Daniels Training Services

International Maritime Organization (IMO)

Quick Take: Determination of Packing Group for a Class 8 Corrosive

Quick Take: Determination of Packing Group for a Class 8 Corrosive

Whether shipping a hazardous material or dangerous good by highway, air, rail or vessel; whether transported internationally or within the U.S.; the shipper of a hazardous material is responsible for its classification.  This includes – among other things – determining…

Classification of Lithium Batteries for Transportation in Commerce

Classification of Lithium Batteries for Transportation in Commerce

Persons involved in the transportation in commerce of lithium batteries are subject to the regulations of at least one – or perhaps all – of the following regulatory agencies: The Pipeline and Hazardous Materials Safety Administration (PHMSA) within the U.S. Department…

Q&A: Using the Marine Pollutant Marking by Land and Water

Here’s a question someone posted to Hazmat101, a Yahoogroup on December 1, 2015: To  compare notes. Are marine pollutant placards required on a truck that contains non-bulk packages on its way to the port per 49 CFR? What if the…

Q&A: Segregation of Limited Quantities

A question from a customer of my ONSITE TRAINING on October 15th, 2015: Hey Daniel, I just had a quick question regarding limited quantities.  If I have 2 different hazmat items that normally could not be shipped together per the…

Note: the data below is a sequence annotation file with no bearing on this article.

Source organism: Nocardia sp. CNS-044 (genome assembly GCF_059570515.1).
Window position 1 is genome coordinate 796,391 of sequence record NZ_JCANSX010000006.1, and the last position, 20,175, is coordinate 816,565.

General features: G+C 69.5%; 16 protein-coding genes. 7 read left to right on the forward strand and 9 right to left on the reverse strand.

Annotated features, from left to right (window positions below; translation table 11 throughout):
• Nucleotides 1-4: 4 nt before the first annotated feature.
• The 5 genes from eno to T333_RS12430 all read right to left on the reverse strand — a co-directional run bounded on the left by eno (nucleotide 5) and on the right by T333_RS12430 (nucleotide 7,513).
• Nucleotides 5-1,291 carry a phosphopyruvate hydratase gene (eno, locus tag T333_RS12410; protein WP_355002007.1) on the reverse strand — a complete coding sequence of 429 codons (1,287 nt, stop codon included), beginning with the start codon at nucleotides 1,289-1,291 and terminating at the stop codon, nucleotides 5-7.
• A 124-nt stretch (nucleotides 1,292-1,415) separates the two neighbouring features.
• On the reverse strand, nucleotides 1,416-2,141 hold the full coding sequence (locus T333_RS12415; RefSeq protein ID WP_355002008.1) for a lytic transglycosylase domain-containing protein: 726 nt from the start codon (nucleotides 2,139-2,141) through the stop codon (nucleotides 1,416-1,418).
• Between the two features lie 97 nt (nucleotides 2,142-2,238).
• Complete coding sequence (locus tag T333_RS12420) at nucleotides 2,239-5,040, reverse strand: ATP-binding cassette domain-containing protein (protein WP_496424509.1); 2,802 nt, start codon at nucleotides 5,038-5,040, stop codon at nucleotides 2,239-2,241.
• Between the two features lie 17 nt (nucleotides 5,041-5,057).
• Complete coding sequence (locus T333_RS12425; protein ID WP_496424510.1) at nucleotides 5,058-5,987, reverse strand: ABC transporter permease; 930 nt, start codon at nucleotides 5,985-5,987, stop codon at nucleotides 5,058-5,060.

Significant Changes to the International Maritime Dangerous Goods Code for 2016

Significant Changes to the International Maritime Dangerous Goods Code for 2016

December 31, 2015 is the end of the transition year for the 2012 Edition (36-12 Amendment) of the IMDG Code of the International Maritime Organization.  The code is updated every two years but is optional for its first and last…

The IMDG Code Amendment Cycle

If you ship HazMat/Dangerous Goods by vessel in international waters, then you must comply with the regulations of the International Maritime Organization (IMO) and its International Maritime Dangerous Goods Code (IMDG Code).  But to comply you must make certain that…

General Requirements for the Shipping Paper When Transporting Dangerous Goods by Vessel

Chapter 5.4 of the International Maritime Dangerous Goods Code (2012 Edition) indicates the requirements of the International Maritime Organization (IMO) for the description of a dangerous good on a shipping paper (referred to in the IMDG Code as a dangerous goods…

Changes to the International Maritime Dangerous Goods Code – 2014 Edition

The International Maritime Organization (IMO) publishes a new edition of its International Maritime Dangerous Goods Code (IMDG Code) every two years, with the current edition (2012, incorporating amendment 36-12) published in the Fall of 2012.  Each new edition of the…

An Overview of New Regulations in the 56th Edition (2015) of the IATA Dangerous Goods Regulations

The transportation of hazardous materials (aka: Dangerous Goods) by air will likely have to comply with the Dangerous Goods Regulations of the International Air Transport Association.  I say “likely” because compliance with the DGR of IATA is a requirement of…

Significant Changes and Amendments to the 55th Edition (2014) of the IATA DGR

The Dangerous Goods Regulations of the International Air Transportation Association (IATA) are the standards used by most of the airline industry throughout the world.  If you intend to ship hazardous materials (aka: Dangerous Goods), either domestically (within the US) or…